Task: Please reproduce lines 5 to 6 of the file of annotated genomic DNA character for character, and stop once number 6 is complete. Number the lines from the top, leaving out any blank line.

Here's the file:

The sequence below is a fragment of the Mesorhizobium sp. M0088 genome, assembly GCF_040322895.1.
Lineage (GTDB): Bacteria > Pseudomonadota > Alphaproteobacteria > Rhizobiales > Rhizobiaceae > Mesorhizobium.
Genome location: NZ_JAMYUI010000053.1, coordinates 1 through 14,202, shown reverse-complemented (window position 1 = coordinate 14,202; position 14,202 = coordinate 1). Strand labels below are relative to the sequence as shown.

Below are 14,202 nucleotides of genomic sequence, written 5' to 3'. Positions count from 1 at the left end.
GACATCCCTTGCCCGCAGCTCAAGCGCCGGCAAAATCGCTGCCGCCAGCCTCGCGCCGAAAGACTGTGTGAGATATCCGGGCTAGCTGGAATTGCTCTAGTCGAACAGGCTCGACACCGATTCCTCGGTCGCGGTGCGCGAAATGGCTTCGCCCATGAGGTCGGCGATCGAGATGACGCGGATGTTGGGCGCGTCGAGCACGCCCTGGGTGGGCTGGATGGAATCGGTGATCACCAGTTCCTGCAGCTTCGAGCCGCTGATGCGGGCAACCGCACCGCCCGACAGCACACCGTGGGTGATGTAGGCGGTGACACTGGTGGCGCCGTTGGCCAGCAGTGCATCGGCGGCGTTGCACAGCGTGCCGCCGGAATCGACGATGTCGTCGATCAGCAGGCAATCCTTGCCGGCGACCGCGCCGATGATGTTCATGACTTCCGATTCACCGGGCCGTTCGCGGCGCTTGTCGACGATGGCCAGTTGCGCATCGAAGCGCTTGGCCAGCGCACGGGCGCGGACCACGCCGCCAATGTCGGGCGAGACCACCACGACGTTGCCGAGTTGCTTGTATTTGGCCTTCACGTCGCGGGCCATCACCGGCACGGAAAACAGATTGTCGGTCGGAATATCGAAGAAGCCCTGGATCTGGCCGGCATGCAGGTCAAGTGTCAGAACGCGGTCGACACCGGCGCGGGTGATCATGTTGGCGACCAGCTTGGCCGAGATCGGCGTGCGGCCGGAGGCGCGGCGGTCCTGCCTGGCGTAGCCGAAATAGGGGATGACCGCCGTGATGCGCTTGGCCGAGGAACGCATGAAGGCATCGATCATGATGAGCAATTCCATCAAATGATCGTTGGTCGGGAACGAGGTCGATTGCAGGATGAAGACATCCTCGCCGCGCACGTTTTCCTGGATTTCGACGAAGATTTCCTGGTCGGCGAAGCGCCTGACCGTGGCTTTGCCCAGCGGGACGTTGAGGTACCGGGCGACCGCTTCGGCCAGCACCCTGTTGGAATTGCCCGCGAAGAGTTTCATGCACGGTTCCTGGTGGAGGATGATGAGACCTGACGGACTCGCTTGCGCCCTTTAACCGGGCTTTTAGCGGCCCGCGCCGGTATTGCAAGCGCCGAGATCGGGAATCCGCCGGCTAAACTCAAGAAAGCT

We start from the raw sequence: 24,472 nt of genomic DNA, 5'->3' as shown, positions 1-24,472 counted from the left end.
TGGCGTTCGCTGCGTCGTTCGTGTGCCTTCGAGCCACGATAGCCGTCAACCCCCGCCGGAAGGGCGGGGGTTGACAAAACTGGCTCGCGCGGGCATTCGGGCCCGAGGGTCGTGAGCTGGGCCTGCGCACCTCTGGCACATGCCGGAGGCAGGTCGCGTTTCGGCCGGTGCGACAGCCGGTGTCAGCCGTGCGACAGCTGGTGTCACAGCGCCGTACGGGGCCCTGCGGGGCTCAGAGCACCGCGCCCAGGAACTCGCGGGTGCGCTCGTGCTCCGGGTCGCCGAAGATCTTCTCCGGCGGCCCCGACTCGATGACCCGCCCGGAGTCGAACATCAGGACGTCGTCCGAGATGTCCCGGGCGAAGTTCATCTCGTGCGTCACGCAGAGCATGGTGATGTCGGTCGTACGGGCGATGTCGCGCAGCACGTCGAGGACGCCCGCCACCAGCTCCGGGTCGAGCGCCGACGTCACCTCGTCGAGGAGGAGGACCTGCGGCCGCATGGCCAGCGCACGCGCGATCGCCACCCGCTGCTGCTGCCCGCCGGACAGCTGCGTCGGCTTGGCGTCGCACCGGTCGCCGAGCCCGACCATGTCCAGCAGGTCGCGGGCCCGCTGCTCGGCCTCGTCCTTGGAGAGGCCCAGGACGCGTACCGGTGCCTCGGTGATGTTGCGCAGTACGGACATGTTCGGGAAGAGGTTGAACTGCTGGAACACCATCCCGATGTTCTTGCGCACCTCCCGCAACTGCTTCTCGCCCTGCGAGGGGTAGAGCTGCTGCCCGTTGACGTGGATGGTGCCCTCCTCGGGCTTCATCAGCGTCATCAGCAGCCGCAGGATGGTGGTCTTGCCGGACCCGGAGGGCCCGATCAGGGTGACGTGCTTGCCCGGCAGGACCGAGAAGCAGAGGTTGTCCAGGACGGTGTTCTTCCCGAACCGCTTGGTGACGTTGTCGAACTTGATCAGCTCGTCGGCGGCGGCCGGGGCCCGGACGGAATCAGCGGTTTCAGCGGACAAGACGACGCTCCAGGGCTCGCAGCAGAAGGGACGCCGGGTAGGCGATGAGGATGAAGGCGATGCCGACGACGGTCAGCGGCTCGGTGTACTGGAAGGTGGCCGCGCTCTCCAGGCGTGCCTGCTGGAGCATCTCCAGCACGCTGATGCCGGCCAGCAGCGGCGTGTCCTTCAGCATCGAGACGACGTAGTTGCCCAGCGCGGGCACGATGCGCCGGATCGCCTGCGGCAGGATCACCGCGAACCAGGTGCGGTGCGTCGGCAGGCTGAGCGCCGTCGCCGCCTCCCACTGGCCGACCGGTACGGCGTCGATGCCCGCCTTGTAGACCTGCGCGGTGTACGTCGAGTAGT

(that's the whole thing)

GACATCCCTTGCCCGCAGCTCAAGCGCCGGCAAAATCGCTGCCGCCAGCCTCGCGCCGAAAGACTGTGTGAGATATCCGGGCTAGCTGGAATTGCTCTAGTCGAACAGGCTCGACACCGATTCCTCGGTCGCGGTGCGCGAAATGGCTTCGCCCATGAGGTCGGCGATCGAGATGACGCGGATGTTGGGCGCGTCGAGCACGCCCTGGGTGGGCTGGATGGAATCGGTGATCACCAGTTCCTGCAGCTTCGAGCCGCTGATGCGGGCAACCGCACCGCCCGACAGCACACCGTGGGTGATGTAGGCGGTGACACTGGTGGCGCCGTTGGCCAGCAGTGCATCGGCGGCGTTGCACAGCGTGCCGCCGGAATCGACGATGTCGTCGATCAGCAGGCAATCCTTGCCGGCGACCGCGCCGATGATGTTCATGACTTCCGATTCACCGGGCCGTTCGCGGCGCTTGTCGACGATGGCCAGTTGCGCATCGAAGCGCTTGGCCAGCGCACGGGCGCGGACCACGCCGCCAATGTCGGGCGAGACCACCACGACGTTGCCGAGTTGCTTGTATTTGGCCTTCACGTCGCGGGCCATCACCGGCACGGAAAACAGATTGTCGGTCGGAATATCGAAGAAGCCCTGGATCTGGCCGGCATGCAGGTCAAGTGTCAGAACGCGGTCGACACCGGCGCGGGTGATCATGTTGGCGACCAGCTTGGCCGAGATCGGCGTGCGGCCGGAGGCGCGGCGGTCCTGCCTGGCGTAGCCGAAATAGGGGATGACCGCCGTGATGCGCTTGGCCGAGGAACGCATGAAGGCATCGATCATGATGAGCAATTCCATCAAATGATCGTTGGTCGGGAACGAGGTCGATTGCAGGATGAAGACATCCTCGCCGCGCACGTTTTCCTGGATTTCGACGAAGATTTCCTGGTCGGCGAAGCGCCTGACCGTGGCTTTGCCCAGCGGGACGTTGAGGTACCGGGCGACCGCTTCGGCCAGCACCCTGTTGGAATTGCCCGCGAAGAGTTTCATGCACGGTTCCTGGTGGAGGATGATGAGACCTGACGGACTCGCTTGCGCCCTTTAACCGGGCTTTTAGCGGCCCGCGCCGGTATTGCAAGCGCCGAGATCGGGAATCCGCCGGCTAAACTCAAGAAAGCT

We start from the raw sequence: 24,472 nt of genomic DNA, 5'->3' as shown, positions 1-24,472 counted from the left end.